Juday's right to peddle opinion
I can’t make heads or tails of the hullabaloo around Judy Ann Santos’ infomercial on the Manila Electric Co.
If we are to go by the vehement reaction of some quarters, it is as if the actress has committed treason simply by explaining—or simplifying, some quarters say oversimplifying—the electricity systems loss issue.
Gabriela party-list Rep. Luzviminda Ilagan castigated Santos for “taking the side of Meralco” on the issue saying in so many words that because Santos “allowed herself to be the tool of Meralco” she, in effect, has ceased being a supposed “good example” in this country.
It is as if there’s a law in this country against impartiality, or against anyone taking a side of a controversy.
Going by the lawmaker’s acrobatic logical deduction, everyone who takes a contrary position on an important issue loses all credibility. I wonder what that makes of the many people—columnists like me, included; and certainly politicians like her, too—who do peddle their own opinion and who do take a stand on important issues of the day. Does that also reduce our worth in the public eye? If this is so, then we should probably declare illegal and immoral any commentary that’s contrary to what seems to be the prevailing one.
Manila Rep. Bienvenido Abante, chairman of the House committee on public information, vowed to look into possible violations by Santos of the Consumers Protection Act. I wish him luck in his Quixotic quest. We all know, of course, that nothing is going to come out of this empty threat because to begin with, there are obviously more wanton and more serious possible violations of this particular law including perhaps the phony endorsements of senators and politicians of commercial products of dubious origins and merits.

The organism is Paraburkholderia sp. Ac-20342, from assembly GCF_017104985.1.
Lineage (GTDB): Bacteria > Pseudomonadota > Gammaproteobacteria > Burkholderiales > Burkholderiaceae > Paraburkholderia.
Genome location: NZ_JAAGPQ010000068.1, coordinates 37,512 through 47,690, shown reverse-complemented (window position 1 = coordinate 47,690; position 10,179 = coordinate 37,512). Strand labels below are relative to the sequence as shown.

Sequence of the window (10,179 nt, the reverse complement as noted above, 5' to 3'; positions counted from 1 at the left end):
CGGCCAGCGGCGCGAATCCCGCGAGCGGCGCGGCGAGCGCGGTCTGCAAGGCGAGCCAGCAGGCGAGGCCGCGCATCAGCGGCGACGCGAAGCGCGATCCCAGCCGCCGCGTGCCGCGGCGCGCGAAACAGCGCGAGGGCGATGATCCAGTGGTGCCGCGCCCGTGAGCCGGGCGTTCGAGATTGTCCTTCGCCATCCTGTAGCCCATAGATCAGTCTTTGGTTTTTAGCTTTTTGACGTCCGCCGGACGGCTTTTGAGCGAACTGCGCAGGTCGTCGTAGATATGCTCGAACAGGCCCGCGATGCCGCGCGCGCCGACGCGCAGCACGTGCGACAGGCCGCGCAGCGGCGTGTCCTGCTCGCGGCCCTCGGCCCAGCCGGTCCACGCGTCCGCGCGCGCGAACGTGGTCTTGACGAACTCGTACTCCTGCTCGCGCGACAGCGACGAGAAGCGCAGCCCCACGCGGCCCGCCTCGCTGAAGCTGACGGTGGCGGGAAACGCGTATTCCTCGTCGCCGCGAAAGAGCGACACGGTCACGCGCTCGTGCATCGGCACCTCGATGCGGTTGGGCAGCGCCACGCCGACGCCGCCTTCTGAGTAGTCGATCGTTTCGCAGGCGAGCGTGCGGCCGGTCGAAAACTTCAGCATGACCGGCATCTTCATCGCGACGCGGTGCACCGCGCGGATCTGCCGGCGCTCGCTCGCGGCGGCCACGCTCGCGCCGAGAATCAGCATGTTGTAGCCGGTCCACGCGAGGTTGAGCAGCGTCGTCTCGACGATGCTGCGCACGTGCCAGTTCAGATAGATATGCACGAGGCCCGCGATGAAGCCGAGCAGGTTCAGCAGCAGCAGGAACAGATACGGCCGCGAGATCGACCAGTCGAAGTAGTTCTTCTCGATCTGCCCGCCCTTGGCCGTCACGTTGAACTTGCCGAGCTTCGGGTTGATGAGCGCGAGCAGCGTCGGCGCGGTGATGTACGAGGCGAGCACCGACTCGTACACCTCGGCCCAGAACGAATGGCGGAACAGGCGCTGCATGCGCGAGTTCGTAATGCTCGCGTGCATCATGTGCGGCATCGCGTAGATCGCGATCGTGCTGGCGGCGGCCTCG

I think that the congressman was simply trying to do what many lawmakers in this country are good at doing: Spewing fire and brimstone, in the process blindly grasping at whatever threat that comes handy. Please, since when was explaining an issue from a specific perspective—no matter how inchoate or how terrible the metaphor used—a criminal offense?
Taking the cake, however, was the overkill reaction of Dante Jimenez of the Volunteers Against Crime and Corruption: He called for a boycott of the Santos’s films and television shows. I concede that everyone in this country has the right to make an utter fool of himself or herself, including calling for a boycott of whatever and whoever. God knows far too many films and televisions shows in this country do deserve to be boycotted for their sheer stupidity. But one wishes certain people learn to moderate their act and for a change engage their minds before opening their mouths. Shooting the messenger is just so trite and passé.
The infomercial in question, where the popular actress likened the systems loss issue to melting ice lost in transit after purchase, is simply one perspective of the issue. Of course it is a biased perspective. Of course it is propaganda; it is a paid advertisement isn’t it? The problem is that very many people in this country continue to adhere to this stupid notion that the masa in this country, who presumably identifies with the actress, is unable to make the distinction between truth and propaganda. Of course everyone in this country knows that that infomercial is Meralco’s attempt at face saving.